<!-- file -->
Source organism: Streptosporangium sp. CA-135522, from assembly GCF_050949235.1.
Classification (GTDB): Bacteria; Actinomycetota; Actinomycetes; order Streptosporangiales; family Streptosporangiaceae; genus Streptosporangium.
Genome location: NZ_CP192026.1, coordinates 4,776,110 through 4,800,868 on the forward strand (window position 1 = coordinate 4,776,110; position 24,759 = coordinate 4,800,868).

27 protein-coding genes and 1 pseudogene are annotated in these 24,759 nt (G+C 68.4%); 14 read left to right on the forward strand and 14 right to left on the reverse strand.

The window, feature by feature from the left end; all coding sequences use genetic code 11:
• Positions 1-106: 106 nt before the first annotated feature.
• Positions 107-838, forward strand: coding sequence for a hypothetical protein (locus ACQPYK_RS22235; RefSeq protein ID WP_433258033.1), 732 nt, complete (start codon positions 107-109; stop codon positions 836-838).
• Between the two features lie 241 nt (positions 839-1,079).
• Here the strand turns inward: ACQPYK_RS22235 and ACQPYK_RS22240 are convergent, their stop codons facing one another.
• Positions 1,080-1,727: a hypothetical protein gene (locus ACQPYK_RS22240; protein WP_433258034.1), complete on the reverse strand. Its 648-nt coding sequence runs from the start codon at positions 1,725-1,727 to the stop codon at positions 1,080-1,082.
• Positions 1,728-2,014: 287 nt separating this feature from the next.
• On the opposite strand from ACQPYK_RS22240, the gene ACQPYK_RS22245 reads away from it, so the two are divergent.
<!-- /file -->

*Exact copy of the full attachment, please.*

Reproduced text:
Source organism: Streptosporangium sp. CA-135522, from assembly GCF_050949235.1.
Classification (GTDB): Bacteria; Actinomycetota; Actinomycetes; order Streptosporangiales; family Streptosporangiaceae; genus Streptosporangium.
Genome location: NZ_CP192026.1, coordinates 4,776,110 through 4,800,868 on the forward strand (window position 1 = coordinate 4,776,110; position 24,759 = coordinate 4,800,868).

27 protein-coding genes and 1 pseudogene are annotated in these 24,759 nt (G+C 68.4%); 14 read left to right on the forward strand and 14 right to left on the reverse strand.

The window, feature by feature from the left end; all coding sequences use genetic code 11:
• Positions 1-106: 106 nt before the first annotated feature.
• Positions 107-838, forward strand: coding sequence for a hypothetical protein (locus ACQPYK_RS22235; RefSeq protein ID WP_433258033.1), 732 nt, complete (start codon positions 107-109; stop codon positions 836-838).
• Between the two features lie 241 nt (positions 839-1,079).
• Here the strand turns inward: ACQPYK_RS22235 and ACQPYK_RS22240 are convergent, their stop codons facing one another.
• Positions 1,080-1,727: a hypothetical protein gene (locus ACQPYK_RS22240; protein WP_433258034.1), complete on the reverse strand. Its 648-nt coding sequence runs from the start codon at positions 1,725-1,727 to the stop codon at positions 1,080-1,082.
• Positions 1,728-2,014: 287 nt separating this feature from the next.
• On the opposite strand from ACQPYK_RS22240, the gene ACQPYK_RS22245 reads away from it, so the two are divergent.